The next case comes out of the Southern District of Ohio on the defendant-employer’s motion to dismiss. In Nelson v. Clermont Cnty, Veterans Serv. Comm’n, No. 11-00335 (S.D. Ohio Nov. 1, 2013), Kris Nelson had been experiencing performance problems. According to her employer, the Veterans Service Commission (VSC), Nelson’s work performance declined in 2009. Nelson claimed unauthorized overtime, was not completing her work, and had been using her work computer during working hours for non-work activities. In April 2009, Nelson was even counseled about her work performance issues, including her “lack of proper time management….lack of initiative, detail, and follow through.”
In August 2009, Nelson informed her employer that her teenage daughter had been sexually assaulted in June 2009 and that she would need time to care for her daughter and to deal with her own issues, which her doctor later reported included crying spells, lack of energy and inability to concentrate. Nelson requested, and was granted, time off to care for her daughter and she also began bringing her daughter to work with her every day for several weeks. Nelson requested five weeks of leave from September 28, 2009 through November 8, 2009 to care for her daughter, who was suffering from PTSD and a back injury as a result of the attack. Nelson’s doctor also submitted a form indicating Nelson needed six weeks of leave for her own “crying spells” and because she had “no energy, can’t concentrate, [and] cannot focus.”
While on leave, the employer discovered what it believed to be evidence that Nelson had submitted inaccurate timesheets and concealed unauthorized overtime. After five weeks of leave, Nelson returned to work and began bringing her daughter with her every day. Her supervisor instructed Nelson “to choose between caring for her daughter or keeping her job by November 18, 2009” prompting Nelson to inquire how she could file a grievance against her supervisor.
At the end of the day on November 17, 2009, Nelson submitted a proposed 35-hour work week schedule to her supervisor. On November 18, 2009, board members held an executive session to discuss Nelson’s work performance and decided that a pre-disciplinary hearing was warranted for Nelson’s alleged misconduct. Nelson was suspended; her requested modified schedule was never discussed. At the formal disciplinary hearing Nelson was allowed to provide rebuttal evidence, but chose not to do so. Nevertheless, the day after the hearing, Nelson provided a written “rebuttal” to the disciplinary charges, which the hearing officer refused to consider. Nelson was terminated and sued, alleging FMLA interference and retaliation, among other claims.
The court noted that an employer may not discriminate against employees who have used FMLA leave, nor “use the taking of FMLA leave as a negative factor in employment actions,…nothing in the FMLA prohibits an employer from investigating allegations of dishonesty or from terminating an employee who violates company policies.” Nelson alleged that upon her return from FMLA leave, her supervisor “overloaded” her with work, which the court found sufficient to get Nelson through the prima facie stage of her case.
In turn, the court found that the employer articulated legitimate business reasons for terminating Nelson’s employment, including her declining job performance and manipulation of time records. An employer has an honest belief in its rationale when it reasonably relied on the particularized facts that were before it at the time the decision was made. “The key inquiry in assessing whether an employer holds such an honest belief is whether the employer made a reasonably informed and considered decision before taking the complained of action.”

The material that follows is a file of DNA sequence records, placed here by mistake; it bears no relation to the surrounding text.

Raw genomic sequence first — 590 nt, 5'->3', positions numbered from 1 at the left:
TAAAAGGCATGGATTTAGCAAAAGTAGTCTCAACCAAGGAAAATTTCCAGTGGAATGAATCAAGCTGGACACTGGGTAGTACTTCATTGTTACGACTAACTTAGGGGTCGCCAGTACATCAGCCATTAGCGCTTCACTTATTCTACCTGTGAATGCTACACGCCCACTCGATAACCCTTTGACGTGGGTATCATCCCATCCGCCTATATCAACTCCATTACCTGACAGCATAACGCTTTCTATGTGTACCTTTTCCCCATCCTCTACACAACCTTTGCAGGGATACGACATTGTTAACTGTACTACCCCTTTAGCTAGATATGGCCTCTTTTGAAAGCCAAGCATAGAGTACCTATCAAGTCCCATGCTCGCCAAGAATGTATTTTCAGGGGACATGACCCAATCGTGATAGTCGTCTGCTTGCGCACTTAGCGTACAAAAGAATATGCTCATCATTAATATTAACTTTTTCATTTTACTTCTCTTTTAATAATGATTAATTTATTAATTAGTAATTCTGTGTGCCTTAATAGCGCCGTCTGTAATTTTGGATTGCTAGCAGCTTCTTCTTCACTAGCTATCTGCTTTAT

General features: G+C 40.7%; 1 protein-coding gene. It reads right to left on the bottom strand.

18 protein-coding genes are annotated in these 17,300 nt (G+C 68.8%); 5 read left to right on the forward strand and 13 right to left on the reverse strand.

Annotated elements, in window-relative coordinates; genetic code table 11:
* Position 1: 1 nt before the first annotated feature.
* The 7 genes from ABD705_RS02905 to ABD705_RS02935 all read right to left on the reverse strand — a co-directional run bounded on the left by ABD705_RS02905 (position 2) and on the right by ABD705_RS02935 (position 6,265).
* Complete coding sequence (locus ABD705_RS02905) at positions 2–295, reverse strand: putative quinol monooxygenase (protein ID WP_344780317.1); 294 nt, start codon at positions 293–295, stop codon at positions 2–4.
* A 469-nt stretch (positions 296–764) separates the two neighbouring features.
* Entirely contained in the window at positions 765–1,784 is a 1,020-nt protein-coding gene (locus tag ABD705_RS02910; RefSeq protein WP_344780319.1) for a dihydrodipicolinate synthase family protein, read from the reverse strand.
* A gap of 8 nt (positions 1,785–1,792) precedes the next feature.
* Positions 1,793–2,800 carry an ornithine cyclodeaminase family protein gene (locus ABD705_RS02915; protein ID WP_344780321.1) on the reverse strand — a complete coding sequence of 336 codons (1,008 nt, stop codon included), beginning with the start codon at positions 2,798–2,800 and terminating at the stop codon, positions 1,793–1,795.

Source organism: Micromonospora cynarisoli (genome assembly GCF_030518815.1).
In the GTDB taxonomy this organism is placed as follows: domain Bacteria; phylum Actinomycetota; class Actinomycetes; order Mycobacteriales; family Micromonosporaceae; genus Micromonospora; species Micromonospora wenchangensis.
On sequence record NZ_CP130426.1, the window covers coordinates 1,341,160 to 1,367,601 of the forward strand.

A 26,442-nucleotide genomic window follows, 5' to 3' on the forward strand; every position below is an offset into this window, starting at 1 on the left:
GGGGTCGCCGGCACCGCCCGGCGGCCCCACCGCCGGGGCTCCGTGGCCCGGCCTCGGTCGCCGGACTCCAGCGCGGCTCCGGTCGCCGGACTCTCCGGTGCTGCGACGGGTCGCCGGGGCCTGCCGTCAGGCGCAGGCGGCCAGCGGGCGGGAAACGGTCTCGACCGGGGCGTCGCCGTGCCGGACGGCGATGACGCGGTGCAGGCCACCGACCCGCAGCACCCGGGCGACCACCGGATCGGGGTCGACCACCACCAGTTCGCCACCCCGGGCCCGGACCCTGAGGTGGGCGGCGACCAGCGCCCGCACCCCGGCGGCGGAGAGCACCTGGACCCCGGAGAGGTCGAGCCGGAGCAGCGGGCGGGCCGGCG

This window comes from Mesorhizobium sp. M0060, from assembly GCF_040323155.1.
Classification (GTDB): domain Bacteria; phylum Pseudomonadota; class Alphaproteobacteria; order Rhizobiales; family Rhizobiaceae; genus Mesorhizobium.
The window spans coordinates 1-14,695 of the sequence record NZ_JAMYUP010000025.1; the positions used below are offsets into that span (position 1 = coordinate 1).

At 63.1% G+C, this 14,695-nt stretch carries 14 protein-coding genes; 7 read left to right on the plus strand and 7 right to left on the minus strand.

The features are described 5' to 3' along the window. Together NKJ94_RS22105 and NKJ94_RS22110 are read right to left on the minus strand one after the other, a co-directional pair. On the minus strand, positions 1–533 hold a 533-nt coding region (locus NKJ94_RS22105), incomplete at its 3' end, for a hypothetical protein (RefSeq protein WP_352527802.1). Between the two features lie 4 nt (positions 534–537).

Nelson argued the employer’s explanation was pretextual because her employer did not make a “reasonably informed and considered decision” because the hearing officer admittedly did not consider her rebuttal letter and her employer did not follow its own disciplinary procedures. The court noted that Nelson made a sufficient showing of pretext and denied the employer’s bid for summary judgment.
- Employers, focus your radar to catch potential interference claims. These two FMLA interference cases, particularly the Nelson case, are tough losses for the employers. While the plaintiffs are certainly sympathetic, these cases highlight that retaliation claims are not the only FMLA lawsuit employers face. Interference claims can arise if an employer refuses to authorize FMLA leave, discourages an employee from using FMLA leave or manipulates an employee’s position, hours or job location in an effort to avoid employee eligibility. This means that an employee may interpret an employer’s subtle actions as discouraging and pursue a claim.
- Have a heart. When it comes to employee leave, employers may want to be more sympathetic. Do I think this is the law? No. But, if these two recent cases are indicative of what is to come, employers cannot be so quick to terminate an employee who requests and/or takes FMLA leave. This is not to say that an employee suffering from a personal tragedy should have carte blanche to do whatever he or she wants at work without facing repercussions, but in some cases, it is important for employers to demonstrate an appropriate level of empathy, compassion and patience with employees.
- Train. Train. Train. Nelson’s supervisor basically told her that she had to choose between her job or her child. Had the court been otherwise inclined to find for the employer, this statement probably would be enough to turn it in the other direction. While the court did not say this, its analysis on the pretext element was conclusory and lends itself to interpretation, including this interpretation. In fact, on this point, the court merely said that the fact that the hearing officer refused to review the employee’s “rebuttal” evidence submitted “after” the full hearing on the matter and failure to follow its own procedures was enough to show pretext. Without more, this just does not seem like enough, leading me to think that the court was inclined to find for the employee based on some of the other facts that played out in the case, e.g., the sexual assault of a teen, a mother’s response, and a supervisor’s comment telling the mother she had to pick between her job and her child.